Newsom signs $15B climate bill to 'future proof' California

Governor Gavin Newsom sounded a five-alarm climate warning where giant sequoias have stood since well before the time of Christ. Scientists say, one of the world's oldest living and biggest trees has survived millennia, but may not survive the wildfires threatening it.

Newsom was at Sequoia National Park Thursday where the KNP Complex Fire has grown to the size of San Francisco. 

It is one of ten major wildfires burning in California right now in what is already California's second worst fire season ever, still with months to go. 

"I mean, traditions, lifestyle, people, places wiped off the map. That's what climate is about. Something extreme is happening and it's happening decades before the scientists even believed," said Newsom.

In fact, the governor says think Fahrenheit, not Celsius, about ever rising temperatures. 

"Eight degrees. That's the track we're on. That's the inheritance we're leaving kids; can't imagine our grand kids," said Newsom. He signed a $15 billion climate bill, the largest in state history; any state's history. "So, with that, it's signed, this $15 billion package into law," said Newsom.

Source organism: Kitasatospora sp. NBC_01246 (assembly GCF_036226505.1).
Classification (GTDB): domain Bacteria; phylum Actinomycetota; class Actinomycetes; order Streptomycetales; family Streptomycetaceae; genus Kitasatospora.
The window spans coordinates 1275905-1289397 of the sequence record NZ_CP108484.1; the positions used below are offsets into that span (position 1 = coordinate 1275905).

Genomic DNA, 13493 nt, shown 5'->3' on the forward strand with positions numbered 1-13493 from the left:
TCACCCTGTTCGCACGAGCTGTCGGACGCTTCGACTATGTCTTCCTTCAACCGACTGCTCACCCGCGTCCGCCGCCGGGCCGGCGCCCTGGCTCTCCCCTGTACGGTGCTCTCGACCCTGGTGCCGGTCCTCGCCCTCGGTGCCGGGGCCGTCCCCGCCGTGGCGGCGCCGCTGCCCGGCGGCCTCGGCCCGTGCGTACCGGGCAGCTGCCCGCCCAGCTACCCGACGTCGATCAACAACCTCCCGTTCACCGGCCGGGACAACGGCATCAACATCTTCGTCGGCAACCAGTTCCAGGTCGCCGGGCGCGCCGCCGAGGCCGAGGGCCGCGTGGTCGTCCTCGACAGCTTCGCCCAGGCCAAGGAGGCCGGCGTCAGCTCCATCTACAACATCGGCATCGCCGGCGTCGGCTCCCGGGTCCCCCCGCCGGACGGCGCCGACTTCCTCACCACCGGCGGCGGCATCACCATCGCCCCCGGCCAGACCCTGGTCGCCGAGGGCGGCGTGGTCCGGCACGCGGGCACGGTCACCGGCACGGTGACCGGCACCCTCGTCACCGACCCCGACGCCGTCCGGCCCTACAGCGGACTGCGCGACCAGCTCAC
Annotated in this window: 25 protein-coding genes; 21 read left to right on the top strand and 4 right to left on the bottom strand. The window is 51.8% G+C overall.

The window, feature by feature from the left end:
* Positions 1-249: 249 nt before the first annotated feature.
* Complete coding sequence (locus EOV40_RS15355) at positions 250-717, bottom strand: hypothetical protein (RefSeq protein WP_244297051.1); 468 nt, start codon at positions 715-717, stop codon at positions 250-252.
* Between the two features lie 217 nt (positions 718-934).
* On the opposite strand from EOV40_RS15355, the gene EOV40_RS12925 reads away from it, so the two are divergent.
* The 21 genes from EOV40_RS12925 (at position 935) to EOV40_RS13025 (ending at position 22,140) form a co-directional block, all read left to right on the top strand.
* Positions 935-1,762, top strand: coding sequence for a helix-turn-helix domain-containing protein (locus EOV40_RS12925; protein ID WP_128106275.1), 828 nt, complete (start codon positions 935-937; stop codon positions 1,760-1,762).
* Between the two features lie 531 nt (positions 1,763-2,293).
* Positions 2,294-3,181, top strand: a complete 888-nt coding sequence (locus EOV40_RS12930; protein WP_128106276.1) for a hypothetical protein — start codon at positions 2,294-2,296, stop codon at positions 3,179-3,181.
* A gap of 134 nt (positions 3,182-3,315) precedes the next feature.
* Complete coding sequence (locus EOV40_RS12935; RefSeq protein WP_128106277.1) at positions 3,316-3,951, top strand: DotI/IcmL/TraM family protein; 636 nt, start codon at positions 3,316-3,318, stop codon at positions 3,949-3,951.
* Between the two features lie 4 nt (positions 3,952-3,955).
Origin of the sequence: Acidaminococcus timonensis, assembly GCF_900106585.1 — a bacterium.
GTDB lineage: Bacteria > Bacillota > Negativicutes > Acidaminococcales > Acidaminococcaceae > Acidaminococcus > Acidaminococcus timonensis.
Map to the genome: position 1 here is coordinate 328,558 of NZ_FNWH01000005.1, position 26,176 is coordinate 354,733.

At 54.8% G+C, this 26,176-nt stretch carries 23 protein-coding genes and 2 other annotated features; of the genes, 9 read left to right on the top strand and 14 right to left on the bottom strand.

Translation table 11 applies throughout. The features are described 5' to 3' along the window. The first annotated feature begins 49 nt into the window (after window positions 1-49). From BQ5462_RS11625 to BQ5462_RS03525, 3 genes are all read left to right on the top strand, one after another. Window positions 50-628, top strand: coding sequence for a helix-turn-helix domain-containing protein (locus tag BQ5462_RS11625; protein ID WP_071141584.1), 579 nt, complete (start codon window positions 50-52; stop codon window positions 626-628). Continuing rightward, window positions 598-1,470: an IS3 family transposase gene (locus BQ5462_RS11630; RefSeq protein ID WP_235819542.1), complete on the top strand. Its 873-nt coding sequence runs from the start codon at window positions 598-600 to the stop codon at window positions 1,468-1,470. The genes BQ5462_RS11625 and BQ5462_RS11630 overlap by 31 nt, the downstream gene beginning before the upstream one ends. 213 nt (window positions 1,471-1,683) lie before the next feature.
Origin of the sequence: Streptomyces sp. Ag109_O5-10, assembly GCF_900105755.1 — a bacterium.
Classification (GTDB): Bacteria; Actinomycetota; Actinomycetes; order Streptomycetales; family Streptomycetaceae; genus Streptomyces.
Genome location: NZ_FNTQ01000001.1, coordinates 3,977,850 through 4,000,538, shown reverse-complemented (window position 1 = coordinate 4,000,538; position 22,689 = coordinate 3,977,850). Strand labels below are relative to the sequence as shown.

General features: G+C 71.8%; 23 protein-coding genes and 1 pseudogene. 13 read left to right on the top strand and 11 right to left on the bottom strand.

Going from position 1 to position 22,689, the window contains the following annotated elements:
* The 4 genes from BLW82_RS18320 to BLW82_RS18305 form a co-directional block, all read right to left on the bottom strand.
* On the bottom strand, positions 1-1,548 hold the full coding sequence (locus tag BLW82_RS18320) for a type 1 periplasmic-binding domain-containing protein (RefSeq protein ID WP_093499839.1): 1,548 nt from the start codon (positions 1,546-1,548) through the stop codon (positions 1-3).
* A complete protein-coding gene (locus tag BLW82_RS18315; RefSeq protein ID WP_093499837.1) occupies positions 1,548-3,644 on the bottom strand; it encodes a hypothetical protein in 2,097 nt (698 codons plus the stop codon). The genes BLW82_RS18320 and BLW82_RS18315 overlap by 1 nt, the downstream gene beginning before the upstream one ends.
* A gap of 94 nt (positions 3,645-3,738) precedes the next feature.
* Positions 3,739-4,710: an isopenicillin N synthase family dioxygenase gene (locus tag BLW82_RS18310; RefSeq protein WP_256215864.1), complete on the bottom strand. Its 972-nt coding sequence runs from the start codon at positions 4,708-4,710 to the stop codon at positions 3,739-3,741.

The $15 billion climate bill has immediate and long term aims, which boil down to three words: Future proof California. 

An immediate concern is tackling catastrophic wildfires. Longer-term concerns involve building a more resilient California of the future.  

The bill also includes immediate drought response, long-term water resilience, promoting sustainability wherever possible, and community protections. Those protections include dealing with many combined climate extremes such as extreme heat and rising sea levels. 

The governor said there's no time left to lose. "Scientists had predicted, but predicted ten, twenty, thirty years from now."

The New York Times reports that over the last three months, California's wildfires alone, emitted more global warm greenhouse gases than any entire Golden State summer in the last two decades.